News & Politics

DC Traffic Congestion Has Fallen More Than Any Major World City During the Pandemic

77 percent fewer cars on the road saved local drivers an average of $1,400.

Downtown in April 2020. Photograph by Elan Irving/iStock.

As the covid crisis reshaped the way we live and work, Washington, DC experienced the biggest annual drop in traffic congestion of any major city in the world.

That’s according to the latest annual report from the transportation analytics firm INRIX, which found that traffic congestion in DC fell by 77 percent in 2020 from the previous year. 

Thanks to the pullback in driving, Washington fell from the 5th to the 12th most congested city in the United States. The lighter traffic offered benefits to the health and finances of the region’s citizens. The city experienced 26 percent fewer traffic collisions in 2020 than it had the prior year, and the less time spent in traffic jams led to an average savings of more than $1,400 for local drivers, according to INRIX.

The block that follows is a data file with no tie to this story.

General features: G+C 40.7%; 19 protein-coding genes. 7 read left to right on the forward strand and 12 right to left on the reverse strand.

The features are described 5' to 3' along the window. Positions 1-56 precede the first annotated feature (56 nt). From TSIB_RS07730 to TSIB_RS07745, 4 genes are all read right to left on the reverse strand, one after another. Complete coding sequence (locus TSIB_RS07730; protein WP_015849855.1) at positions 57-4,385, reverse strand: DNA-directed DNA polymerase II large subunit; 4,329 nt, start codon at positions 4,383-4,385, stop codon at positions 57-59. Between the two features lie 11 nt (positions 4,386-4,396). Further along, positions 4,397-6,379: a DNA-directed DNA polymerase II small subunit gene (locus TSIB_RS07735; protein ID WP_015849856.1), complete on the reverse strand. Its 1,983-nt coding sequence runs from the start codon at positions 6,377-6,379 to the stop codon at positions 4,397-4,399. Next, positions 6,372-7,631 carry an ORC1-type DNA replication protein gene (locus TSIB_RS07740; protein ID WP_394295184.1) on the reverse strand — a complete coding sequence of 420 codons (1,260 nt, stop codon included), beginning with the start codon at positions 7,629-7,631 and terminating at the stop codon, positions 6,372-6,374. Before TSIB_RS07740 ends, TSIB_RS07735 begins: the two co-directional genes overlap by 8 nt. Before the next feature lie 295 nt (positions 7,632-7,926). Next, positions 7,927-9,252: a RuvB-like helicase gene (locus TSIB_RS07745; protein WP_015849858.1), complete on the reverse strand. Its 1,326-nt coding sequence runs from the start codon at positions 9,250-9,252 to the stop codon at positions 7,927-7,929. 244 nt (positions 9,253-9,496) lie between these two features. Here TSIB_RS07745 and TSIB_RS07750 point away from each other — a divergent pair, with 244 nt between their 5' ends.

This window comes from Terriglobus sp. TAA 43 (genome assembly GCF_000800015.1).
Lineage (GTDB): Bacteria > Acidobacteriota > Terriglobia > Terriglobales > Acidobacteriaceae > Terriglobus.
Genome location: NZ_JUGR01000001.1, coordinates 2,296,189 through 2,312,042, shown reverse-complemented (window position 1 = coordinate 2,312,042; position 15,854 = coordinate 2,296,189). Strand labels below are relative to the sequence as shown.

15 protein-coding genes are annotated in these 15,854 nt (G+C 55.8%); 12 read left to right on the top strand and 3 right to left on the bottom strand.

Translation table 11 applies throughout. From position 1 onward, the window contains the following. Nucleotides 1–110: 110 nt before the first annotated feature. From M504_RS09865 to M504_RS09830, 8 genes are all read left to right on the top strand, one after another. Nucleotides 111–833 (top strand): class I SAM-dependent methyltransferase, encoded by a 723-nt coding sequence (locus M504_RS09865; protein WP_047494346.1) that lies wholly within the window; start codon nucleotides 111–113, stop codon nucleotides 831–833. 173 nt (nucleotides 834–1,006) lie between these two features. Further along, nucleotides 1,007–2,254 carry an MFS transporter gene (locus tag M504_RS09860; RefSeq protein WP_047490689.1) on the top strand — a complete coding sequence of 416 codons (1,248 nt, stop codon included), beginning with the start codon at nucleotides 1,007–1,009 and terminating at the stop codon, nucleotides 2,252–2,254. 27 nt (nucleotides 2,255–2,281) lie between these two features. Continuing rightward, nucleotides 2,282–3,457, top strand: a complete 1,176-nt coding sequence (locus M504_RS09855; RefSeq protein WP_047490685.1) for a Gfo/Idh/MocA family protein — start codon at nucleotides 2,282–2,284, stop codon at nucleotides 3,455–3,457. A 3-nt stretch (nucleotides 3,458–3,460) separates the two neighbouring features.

On average, DC drivers lost 29 hours to traffic congestion in 2020, compared to 100 hours lost in New York and 94 hours lost in Philadelphia. 

Driving trips to the city’s downtown districts fell especially steeply. This past February, according to INRIX, drivers made 60 percent fewer trips to downtown DC than they had the prior year. 

DC’s precipitous drop in traffic congestion is likely tied to the large number of highly educated professionals in the region who can perform their jobs remotely. Of critical significance to the city is what percentage of these workers will head back to the office once the pandemic is behind us. A broader structural shift away from office working and towards remote working would trigger seismic changes to the local economy. 

Senior Writer

Luke Mullins is a senior writer at Washingtonian magazine focusing on the people and institutions that control the city’s levers of power. He has written about the Koch Brothers’ attempt to take over The Cato Institute, David Gregory’s ouster as moderator of NBC’s Meet the Press, the collapse of Washington’s Metro system, and the conflict that split apart the founders of Politico.